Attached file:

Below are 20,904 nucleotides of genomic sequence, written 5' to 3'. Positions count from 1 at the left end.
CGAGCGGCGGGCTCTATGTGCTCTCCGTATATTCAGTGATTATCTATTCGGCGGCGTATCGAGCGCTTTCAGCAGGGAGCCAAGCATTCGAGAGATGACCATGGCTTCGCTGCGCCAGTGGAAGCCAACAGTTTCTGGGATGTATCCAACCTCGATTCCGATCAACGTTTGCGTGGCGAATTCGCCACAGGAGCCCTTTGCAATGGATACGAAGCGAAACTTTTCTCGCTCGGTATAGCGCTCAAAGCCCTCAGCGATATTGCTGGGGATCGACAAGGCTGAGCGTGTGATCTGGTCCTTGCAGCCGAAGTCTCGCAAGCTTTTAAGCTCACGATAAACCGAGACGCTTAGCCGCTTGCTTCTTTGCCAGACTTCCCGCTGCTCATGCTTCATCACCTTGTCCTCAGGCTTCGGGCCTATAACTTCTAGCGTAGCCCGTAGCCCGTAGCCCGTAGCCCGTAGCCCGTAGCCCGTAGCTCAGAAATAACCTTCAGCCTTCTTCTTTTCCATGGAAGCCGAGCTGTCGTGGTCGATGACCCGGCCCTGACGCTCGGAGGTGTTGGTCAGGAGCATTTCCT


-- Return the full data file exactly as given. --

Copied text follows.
Below are 20,904 nucleotides of genomic sequence, written 5' to 3'. Positions count from 1 at the left end.
CGAGCGGCGGGCTCTATGTGCTCTCCGTATATTCAGTGATTATCTATTCGGCGGCGTATCGAGCGCTTTCAGCAGGGAGCCAAGCATTCGAGAGATGACCATGGCTTCGCTGCGCCAGTGGAAGCCAACAGTTTCTGGGATGTATCCAACCTCGATTCCGATCAACGTTTGCGTGGCGAATTCGCCACAGGAGCCCTTTGCAATGGATACGAAGCGAAACTTTTCTCGCTCGGTATAGCGCTCAAAGCCCTCAGCGATATTGCTGGGGATCGACAAGGCTGAGCGTGTGATCTGGTCCTTGCAGCCGAAGTCTCGCAAGCTTTTAAGCTCACGATAAACCGAGACGCTTAGCCGCTTGCTTCTTTGCCAGACTTCCCGCTGCTCATGCTTCATCACCTTGTCCTCAGGCTTCGGGCCTATAACTTCTAGCGTAGCCCGTAGCCCGTAGCCCGTAGCCCGTAGCCCGTAGCCCGTAGCTCAGAAATAACCTTCAGCCTTCTTCTTTTCCATGGAAGCCGAGCTGTCGTGGTCGATGACCCGGCCCTGACGCTCGGAGGTGTTGGTCAGGAGCATTTCCT